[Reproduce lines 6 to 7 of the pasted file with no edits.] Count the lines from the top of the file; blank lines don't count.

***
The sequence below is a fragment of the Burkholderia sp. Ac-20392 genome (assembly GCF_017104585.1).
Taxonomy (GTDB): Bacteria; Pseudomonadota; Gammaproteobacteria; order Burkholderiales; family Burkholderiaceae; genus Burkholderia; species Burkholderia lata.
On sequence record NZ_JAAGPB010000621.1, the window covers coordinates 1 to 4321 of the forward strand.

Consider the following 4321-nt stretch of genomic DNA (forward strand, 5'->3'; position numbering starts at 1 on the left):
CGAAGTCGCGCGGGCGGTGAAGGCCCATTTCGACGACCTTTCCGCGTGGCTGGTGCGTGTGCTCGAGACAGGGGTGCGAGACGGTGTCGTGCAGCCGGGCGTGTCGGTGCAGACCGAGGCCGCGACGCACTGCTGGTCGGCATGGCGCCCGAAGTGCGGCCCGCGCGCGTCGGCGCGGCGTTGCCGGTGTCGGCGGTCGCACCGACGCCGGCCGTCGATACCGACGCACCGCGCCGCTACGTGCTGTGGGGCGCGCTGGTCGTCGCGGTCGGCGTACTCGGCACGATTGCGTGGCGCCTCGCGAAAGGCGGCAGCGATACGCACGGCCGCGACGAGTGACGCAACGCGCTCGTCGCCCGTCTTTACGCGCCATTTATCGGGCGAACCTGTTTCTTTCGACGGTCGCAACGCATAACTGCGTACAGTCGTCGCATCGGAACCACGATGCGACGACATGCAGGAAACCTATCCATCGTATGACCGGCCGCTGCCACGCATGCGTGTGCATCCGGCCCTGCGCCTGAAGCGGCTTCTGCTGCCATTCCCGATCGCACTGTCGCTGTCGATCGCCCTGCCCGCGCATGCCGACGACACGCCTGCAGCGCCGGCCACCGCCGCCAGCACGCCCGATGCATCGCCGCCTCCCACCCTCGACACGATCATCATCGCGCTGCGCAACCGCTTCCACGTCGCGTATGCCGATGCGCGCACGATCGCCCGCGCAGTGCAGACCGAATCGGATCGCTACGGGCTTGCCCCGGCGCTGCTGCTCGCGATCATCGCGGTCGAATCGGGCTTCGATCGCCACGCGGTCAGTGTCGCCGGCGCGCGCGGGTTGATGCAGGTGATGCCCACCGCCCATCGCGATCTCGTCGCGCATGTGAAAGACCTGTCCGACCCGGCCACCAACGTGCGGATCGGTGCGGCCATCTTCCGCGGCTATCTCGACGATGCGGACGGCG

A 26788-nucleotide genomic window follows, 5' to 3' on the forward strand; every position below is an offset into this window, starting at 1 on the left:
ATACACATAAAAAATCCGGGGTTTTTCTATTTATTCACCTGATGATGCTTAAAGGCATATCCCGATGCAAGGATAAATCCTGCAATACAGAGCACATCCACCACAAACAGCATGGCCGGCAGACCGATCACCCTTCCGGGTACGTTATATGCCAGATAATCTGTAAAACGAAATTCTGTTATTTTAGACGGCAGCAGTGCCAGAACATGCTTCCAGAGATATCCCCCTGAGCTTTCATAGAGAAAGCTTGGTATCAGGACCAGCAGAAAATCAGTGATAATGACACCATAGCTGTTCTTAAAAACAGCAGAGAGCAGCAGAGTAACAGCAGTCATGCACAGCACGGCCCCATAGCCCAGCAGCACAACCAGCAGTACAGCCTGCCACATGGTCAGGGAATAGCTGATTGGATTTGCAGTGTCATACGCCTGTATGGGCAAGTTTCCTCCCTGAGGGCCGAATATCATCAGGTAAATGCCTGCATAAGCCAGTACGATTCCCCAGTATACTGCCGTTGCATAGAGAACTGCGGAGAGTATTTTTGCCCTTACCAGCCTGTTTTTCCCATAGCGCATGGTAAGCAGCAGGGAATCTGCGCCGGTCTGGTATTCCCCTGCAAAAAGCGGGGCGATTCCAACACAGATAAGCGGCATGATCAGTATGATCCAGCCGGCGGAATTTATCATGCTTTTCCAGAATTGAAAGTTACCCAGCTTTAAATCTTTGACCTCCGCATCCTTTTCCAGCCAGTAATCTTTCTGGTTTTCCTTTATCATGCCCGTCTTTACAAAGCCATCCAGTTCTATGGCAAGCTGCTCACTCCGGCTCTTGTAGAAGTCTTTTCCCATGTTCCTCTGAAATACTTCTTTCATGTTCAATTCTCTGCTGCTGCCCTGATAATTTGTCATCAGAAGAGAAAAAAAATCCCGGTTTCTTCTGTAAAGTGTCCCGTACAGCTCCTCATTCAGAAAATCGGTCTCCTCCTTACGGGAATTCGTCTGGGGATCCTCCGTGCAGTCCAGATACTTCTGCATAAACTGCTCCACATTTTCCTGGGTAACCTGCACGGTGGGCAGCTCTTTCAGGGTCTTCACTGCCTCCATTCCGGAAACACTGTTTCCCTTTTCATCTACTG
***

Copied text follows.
A 26788-nucleotide genomic window follows, 5' to 3' on the forward strand; every position below is an offset into this window, starting at 1 on the left:
ATACACATAAAAAATCCGGGGTTTTTCTATTTATTCACCTGATGATGCTTAAAGGCATATCCCGATGCAAGGATAAATCCTGCAATACAGAGCACATCCACCACAAACAGCATGGCCGGCAGACCGATCACCCTTCCGGGTACGTTATATGCCAGATAATCTGTAAAACGAAATTCTGTTATTTTAGACGGCAGCAGTGCCAGAACATGCTTCCAGAGATATCCCCCTGAGCTTTCATAGAGAAAGCTTGGTATCAGGACCAGCAGAAAATCAGTGATAATGACACCATAGCTGTTCTTAAAAACAGCAGAGAGCAGCAGAGTAACAGCAGTCATGCACAGCACGGCCCCATAGCCCAGCAGCACAACCAGCAGTACAGCCTGCCACATGGTCAGGGAATAGCTGATTGGATTTGCAGTGTCATACGCCTGTATGGGCAAGTTTCCTCCCTGAGGGCCGAATATCATCAGGTAAATGCCTGCATAAGCCAGTACGATTCCCCAGTATACTGCCGTTGCATAGAGAACTGCGGAGAGTATTTTTGCCCTTACCAGCCTGTTTTTCCCATAGCGCATGGTAAGCAGCAGGGAATCTGCGCCGGTCTGGTATTCCCCTGCAAAAAGCGGGGCGATTCCAACACAGATAAGCGGCATGATCAGTATGATCCAGCCGGCGGAATTTATCATGCTTTTCCAGAATTGAAAGTTACCCAGCTTTAAATCTTTGACCTCCGCATCCTTTTCCAGCCAGTAATCTTTCTGGTTTTCCTTTATCATGCCCGTCTTTACAAAGCCATCCAGTTCTATGGCAAGCTGCTCACTCCGGCTCTTGTAGAAGTCTTTTCCCATGTTCCTCTGAAATACTTCTTTCATGTTCAATTCTCTGCTGCTGCCCTGATAATTTGTCATCAGAAGAGAAAAAAAATCCCGGTTTCTTCTGTAAAGTGTCCCGTACAGCTCCTCATTCAGAAAATCGGTCTCCTCCTTACGGGAATTCGTCTGGGGATCCTCCGTGCAGTCCAGATACTTCTGCATAAACTGCTCCACATTTTCCTGGGTAACCTGCACGGTGGGCAGCTCTTTCAGGGTCTTCACTGCCTCCATTCCGGAAACACTGTTTCCCTTTTCATCTACTG